Euro zone industrial production rebounded in April on a monthly basis after two consecutive falls. As Hayley Platt reports, the better than expected data was largely due to a surge in output of durable consumer goods, like cars.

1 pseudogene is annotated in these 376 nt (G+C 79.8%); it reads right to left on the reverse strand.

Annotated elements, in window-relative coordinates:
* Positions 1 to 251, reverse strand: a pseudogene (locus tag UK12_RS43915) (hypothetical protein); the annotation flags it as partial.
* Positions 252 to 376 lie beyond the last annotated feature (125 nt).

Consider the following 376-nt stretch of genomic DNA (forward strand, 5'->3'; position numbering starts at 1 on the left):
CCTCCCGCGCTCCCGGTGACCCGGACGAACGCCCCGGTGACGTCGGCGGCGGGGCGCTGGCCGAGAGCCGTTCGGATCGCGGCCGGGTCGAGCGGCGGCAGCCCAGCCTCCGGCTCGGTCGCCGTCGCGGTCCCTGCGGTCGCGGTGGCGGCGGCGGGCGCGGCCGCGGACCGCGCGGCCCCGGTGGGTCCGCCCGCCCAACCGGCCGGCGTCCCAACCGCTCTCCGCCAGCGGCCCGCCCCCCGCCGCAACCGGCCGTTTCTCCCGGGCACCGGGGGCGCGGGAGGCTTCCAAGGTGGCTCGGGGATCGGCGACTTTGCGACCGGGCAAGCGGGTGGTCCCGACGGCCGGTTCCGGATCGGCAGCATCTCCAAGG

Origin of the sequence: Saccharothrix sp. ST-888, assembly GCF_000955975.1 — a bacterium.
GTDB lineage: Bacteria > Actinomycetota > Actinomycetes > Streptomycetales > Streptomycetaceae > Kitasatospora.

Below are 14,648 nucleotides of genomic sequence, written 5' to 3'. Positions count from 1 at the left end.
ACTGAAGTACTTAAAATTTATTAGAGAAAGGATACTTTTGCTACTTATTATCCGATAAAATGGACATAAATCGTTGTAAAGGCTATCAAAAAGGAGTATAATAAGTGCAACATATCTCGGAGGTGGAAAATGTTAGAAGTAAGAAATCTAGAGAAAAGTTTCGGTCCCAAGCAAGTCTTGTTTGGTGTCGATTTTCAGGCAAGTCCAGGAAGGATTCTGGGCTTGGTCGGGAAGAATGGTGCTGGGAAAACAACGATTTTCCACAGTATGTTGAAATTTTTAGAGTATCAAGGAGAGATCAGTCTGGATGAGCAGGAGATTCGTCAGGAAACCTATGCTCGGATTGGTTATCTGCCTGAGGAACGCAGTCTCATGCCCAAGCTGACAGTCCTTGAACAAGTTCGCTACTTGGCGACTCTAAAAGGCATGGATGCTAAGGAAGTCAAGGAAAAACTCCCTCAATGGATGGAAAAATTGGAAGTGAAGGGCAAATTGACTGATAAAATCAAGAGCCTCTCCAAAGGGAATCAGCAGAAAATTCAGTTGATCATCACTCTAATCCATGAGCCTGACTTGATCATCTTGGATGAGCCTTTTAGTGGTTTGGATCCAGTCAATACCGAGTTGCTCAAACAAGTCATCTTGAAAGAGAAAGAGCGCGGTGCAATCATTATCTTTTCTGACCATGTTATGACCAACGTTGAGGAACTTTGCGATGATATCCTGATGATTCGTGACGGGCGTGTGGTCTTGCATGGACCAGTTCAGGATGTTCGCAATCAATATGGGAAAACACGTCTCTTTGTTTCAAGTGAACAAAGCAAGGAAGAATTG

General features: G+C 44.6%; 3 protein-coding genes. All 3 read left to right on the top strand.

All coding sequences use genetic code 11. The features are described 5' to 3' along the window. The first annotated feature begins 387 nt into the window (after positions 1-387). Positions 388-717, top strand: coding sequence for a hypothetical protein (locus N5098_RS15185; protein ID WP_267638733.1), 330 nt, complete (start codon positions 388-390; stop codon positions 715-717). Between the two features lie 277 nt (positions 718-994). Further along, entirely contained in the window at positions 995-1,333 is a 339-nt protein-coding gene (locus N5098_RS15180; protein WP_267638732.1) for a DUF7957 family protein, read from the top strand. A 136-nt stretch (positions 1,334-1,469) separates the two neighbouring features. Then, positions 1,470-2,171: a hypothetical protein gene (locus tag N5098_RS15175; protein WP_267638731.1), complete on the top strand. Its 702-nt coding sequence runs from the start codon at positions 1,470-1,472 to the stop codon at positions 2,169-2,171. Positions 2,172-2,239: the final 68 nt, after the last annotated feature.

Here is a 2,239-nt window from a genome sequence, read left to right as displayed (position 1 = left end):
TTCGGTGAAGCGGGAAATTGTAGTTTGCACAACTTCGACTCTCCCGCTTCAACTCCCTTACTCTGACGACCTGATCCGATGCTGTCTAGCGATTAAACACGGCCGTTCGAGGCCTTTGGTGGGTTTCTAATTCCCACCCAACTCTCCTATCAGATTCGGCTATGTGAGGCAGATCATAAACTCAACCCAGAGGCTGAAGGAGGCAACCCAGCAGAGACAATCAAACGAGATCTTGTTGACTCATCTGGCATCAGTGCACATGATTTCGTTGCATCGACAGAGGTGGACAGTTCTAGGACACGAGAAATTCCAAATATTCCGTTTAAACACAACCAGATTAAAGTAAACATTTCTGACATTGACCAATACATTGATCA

Europe's been buying more durable goods. Fridges, freezers top of the list and cars. France and Germany, the biggest movers after two months of falls. Even Italy managing a small rise (0.5 percent) For an economy so long stuck in the slow lane, evidence it's picking up a gear - even if still loaded with many other challenges. SOUNDBITE (English) CCLA, CHIEF INVESTMENT OFFICER, JAMES BEVAN, SAYING: "I think the recovery in the euro zone will be hesitant, slow and be a long time in coming through. Unemployment in the euro zone is a significant and ongoing problem particularly amongst younger people. Therefore not surprisingly we should expect rising unrest in the democracies of europe when it comes to voting and I worry that there may be a shift towards protectionism." For the European Central Bank, the problem is deflation. But the first week of its corporate bond buying scheme seems to have started in top gear. The ECB buying 348 million euros worth of corporate bonds in a single day. SOUNDBITE (English) CCLA, CHIEF INVESTMENT OFFICER, JAMES, BEVAN, SAYING: "Mr Draghi has been a man of his word attempting to do everything that he can to keep the euro zone part alive. What he has not been able to address are the global deflationary trends associated with excess inventory and over production, the dumping of cheap goods and services below the rational cost of production." UK inflation meanwhile held steady in May despite expectations for a small rise. The data coming as the British economy heads into a Brexit vote that could, say pessimists, put Europe back in the slow lane.